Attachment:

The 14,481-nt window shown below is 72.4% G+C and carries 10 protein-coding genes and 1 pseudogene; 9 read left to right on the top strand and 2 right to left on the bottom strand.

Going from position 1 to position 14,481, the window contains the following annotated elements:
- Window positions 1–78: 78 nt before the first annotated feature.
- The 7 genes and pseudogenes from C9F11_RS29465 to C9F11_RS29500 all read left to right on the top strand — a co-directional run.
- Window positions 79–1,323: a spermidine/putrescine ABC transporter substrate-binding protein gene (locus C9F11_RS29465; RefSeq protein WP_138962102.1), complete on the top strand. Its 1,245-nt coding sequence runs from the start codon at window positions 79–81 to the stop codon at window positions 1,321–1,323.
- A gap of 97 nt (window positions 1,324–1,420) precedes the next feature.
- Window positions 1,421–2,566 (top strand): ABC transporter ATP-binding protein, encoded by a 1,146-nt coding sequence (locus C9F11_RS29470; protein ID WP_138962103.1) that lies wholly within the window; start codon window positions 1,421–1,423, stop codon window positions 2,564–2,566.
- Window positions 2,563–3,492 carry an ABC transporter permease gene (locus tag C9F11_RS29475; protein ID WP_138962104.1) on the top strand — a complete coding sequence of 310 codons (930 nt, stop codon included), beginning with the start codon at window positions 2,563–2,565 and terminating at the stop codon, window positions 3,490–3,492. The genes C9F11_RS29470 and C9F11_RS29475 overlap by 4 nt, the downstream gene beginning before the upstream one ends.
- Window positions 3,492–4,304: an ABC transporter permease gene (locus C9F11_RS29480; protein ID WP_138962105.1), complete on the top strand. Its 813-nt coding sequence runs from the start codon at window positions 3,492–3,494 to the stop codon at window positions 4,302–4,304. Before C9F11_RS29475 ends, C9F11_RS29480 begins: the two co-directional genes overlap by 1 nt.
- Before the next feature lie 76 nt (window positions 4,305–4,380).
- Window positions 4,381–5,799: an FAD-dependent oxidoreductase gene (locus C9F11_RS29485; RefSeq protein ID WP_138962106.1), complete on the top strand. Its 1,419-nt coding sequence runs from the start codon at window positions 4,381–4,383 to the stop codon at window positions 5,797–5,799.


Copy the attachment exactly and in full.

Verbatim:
The 14,481-nt window shown below is 72.4% G+C and carries 10 protein-coding genes and 1 pseudogene; 9 read left to right on the top strand and 2 right to left on the bottom strand.

Going from position 1 to position 14,481, the window contains the following annotated elements:
- Window positions 1–78: 78 nt before the first annotated feature.
- The 7 genes and pseudogenes from C9F11_RS29465 to C9F11_RS29500 all read left to right on the top strand — a co-directional run.
- Window positions 79–1,323: a spermidine/putrescine ABC transporter substrate-binding protein gene (locus C9F11_RS29465; RefSeq protein WP_138962102.1), complete on the top strand. Its 1,245-nt coding sequence runs from the start codon at window positions 79–81 to the stop codon at window positions 1,321–1,323.
- A gap of 97 nt (window positions 1,324–1,420) precedes the next feature.
- Window positions 1,421–2,566 (top strand): ABC transporter ATP-binding protein, encoded by a 1,146-nt coding sequence (locus C9F11_RS29470; protein ID WP_138962103.1) that lies wholly within the window; start codon window positions 1,421–1,423, stop codon window positions 2,564–2,566.
- Window positions 2,563–3,492 carry an ABC transporter permease gene (locus tag C9F11_RS29475; protein ID WP_138962104.1) on the top strand — a complete coding sequence of 310 codons (930 nt, stop codon included), beginning with the start codon at window positions 2,563–2,565 and terminating at the stop codon, window positions 3,490–3,492. The genes C9F11_RS29470 and C9F11_RS29475 overlap by 4 nt, the downstream gene beginning before the upstream one ends.
- Window positions 3,492–4,304: an ABC transporter permease gene (locus C9F11_RS29480; protein ID WP_138962105.1), complete on the top strand. Its 813-nt coding sequence runs from the start codon at window positions 3,492–3,494 to the stop codon at window positions 4,302–4,304. Before C9F11_RS29475 ends, C9F11_RS29480 begins: the two co-directional genes overlap by 1 nt.
- Before the next feature lie 76 nt (window positions 4,305–4,380).
- Window positions 4,381–5,799: an FAD-dependent oxidoreductase gene (locus C9F11_RS29485; RefSeq protein ID WP_138962106.1), complete on the top strand. Its 1,419-nt coding sequence runs from the start codon at window positions 4,381–4,383 to the stop codon at window positions 5,797–5,799.